Attorney General Tong Launches Inquiry into Sun Communities Over Beechwood Community Concerns, Submits Testimony in Support of Mobile Manufactured Home Park Residents
(Hartford, CT) – Attorney General William Tong today sent a letter to Sun Community management opening an inquiry into longstanding property management concerns at Beechwood Community mobile manufactured home park in Killingworth. Attorney General Tong additionally submitted testimony regarding two legislative proposals seeking to ensure mobile home parks in Connecticut remain both affordable and well-managed.
Over the past year, the Office of the Attorney General has received numerous complaints from Beechwood Community residents in Killingworth who have seen sustained, escalating rent hikes despite deteriorating conditions. Beechwood residents, like many residents of mobile manufactured home parks, own their homes but pay monthly rent for the lot of land they sit on. That rent covers various common amenities, including property maintenance.
Beechwood was acquired by Sun Communities in 2019, one of several real estate investment trusts that have acquired hundreds of mobile home parks across the country. The result has been increased lot rent and decreased responsiveness to tenant needs, according to residents.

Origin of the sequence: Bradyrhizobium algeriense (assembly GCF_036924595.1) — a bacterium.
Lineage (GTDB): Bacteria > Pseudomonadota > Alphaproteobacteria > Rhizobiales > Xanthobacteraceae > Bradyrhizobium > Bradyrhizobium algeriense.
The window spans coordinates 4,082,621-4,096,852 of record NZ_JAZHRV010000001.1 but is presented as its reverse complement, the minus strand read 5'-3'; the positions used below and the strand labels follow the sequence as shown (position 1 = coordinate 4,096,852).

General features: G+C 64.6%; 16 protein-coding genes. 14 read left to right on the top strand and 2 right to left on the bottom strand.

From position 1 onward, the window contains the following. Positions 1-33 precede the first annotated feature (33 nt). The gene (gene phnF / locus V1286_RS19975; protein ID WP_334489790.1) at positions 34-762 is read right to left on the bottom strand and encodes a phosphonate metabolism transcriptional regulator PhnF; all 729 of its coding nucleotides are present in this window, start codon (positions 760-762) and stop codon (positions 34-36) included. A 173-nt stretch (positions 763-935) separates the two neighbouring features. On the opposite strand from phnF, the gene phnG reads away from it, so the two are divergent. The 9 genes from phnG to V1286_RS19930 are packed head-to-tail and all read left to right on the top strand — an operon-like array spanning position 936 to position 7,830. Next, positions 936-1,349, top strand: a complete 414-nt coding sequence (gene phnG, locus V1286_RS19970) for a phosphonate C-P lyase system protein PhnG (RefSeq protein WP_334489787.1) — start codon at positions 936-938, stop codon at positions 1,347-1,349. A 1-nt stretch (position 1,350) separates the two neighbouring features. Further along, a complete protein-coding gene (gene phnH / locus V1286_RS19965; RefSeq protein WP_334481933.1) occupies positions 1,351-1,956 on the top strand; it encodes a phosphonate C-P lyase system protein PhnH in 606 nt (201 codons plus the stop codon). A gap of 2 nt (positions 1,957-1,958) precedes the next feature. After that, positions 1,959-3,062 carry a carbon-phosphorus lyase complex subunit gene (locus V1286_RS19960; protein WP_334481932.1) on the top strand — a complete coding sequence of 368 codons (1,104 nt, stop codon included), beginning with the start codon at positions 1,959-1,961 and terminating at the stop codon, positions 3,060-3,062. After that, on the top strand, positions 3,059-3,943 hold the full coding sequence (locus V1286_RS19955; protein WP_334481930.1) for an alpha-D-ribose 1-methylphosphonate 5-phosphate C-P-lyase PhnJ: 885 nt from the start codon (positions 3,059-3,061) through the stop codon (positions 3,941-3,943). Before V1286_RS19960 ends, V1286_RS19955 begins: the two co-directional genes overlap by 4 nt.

“Residents everywhere—regardless of the type of property—deserve affordable, safe, appropriately maintained housing. I fully support the Housing Committee in their efforts to ensure Connecticut’s mobile home communities remain an affordable option,” Attorney General Tong states in his testimony.
Attorney General Tong visited Beechwood in November to meet with residents. He heard complaints from dozens of residents regarding community-wide septic problems, among other concerns. Beechwood tenants reported that Sun has not kept up with regular septic tank maintenance, and as a result tenants are experiencing sewage back-ups into their sinks, toilets, and bathtubs. Many of these tenants are elderly and disabled. Some have paid out of pocket to have plumbers address problems resulting from these septic backups. One disabled resident complained of a large beehive in front of her porch. The management company said they did not have money in their budget to remove it. The tenant paid herself to get it removed. Another tenant complained that her stairs lacked rails and were loose. She reported that maintenance agreed they were dangerous, but management has yet to fix them.
In a letter to Sun Communities Regional Vice President Kathy Ecke, the Office of the Attorney General cites state statutes regulating the duties of mobile home park management, including maintenance of common areas in a “clean and safe condition” and the maintenance of water and sewer lines in “good working order.” The letter lists ten properties where residents have complained of septic-related problems and asks Sun for records of all complaints regarding those properties as well as records of septic tank maintenance. The letter further asks Sun to describe how the company is meeting its obligations to its residents under state law.